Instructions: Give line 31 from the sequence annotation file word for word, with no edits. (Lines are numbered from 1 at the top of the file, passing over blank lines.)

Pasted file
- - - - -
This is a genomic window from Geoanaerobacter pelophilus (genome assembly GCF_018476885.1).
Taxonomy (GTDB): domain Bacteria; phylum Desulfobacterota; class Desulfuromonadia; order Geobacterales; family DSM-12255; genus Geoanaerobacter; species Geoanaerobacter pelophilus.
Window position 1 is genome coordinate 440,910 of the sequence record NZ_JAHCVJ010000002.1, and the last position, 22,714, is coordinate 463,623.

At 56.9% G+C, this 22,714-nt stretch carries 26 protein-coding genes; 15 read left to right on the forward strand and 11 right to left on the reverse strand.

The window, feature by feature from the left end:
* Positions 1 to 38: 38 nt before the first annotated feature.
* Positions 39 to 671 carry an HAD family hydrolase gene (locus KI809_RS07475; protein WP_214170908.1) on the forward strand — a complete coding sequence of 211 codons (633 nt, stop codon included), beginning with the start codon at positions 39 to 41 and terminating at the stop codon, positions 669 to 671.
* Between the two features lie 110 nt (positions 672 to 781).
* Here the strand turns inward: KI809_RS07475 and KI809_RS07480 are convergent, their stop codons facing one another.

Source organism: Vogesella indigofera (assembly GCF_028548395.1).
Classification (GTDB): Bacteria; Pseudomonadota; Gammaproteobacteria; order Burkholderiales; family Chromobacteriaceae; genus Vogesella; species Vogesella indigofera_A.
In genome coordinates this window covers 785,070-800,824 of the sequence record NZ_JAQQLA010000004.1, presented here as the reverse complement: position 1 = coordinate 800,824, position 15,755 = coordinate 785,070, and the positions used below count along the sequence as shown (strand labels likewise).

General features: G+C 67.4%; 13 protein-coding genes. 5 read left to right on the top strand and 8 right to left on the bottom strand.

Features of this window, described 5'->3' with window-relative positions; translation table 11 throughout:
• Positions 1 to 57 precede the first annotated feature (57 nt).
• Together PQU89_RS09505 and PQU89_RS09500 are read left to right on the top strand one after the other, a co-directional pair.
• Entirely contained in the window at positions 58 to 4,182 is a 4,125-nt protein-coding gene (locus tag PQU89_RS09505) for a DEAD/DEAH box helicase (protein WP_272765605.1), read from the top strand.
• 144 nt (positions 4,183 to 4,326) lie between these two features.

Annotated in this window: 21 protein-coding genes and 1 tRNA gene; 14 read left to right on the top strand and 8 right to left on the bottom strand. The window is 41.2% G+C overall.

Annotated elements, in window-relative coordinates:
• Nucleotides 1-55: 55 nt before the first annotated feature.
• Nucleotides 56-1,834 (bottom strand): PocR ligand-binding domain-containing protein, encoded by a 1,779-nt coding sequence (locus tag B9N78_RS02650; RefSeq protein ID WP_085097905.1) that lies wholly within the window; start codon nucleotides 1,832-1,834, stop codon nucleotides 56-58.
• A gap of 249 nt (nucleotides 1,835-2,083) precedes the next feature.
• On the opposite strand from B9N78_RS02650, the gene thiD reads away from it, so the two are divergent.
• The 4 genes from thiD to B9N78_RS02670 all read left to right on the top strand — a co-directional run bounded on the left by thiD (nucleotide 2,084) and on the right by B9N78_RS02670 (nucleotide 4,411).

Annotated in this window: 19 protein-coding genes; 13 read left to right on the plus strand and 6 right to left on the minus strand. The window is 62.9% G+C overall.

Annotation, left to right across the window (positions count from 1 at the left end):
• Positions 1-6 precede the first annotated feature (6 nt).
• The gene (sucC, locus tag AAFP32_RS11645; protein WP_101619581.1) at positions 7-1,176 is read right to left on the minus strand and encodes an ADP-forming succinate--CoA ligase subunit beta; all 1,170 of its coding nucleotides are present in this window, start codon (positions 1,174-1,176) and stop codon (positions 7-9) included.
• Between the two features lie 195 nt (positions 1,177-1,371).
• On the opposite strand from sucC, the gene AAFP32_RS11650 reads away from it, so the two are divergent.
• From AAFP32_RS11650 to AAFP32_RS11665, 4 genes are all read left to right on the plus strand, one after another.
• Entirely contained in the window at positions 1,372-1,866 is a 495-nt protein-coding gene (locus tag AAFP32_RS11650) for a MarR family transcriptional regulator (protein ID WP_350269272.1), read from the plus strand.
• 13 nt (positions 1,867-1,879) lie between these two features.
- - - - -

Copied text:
• On the opposite strand from sucC, the gene AAFP32_RS11650 reads away from it, so the two are divergent.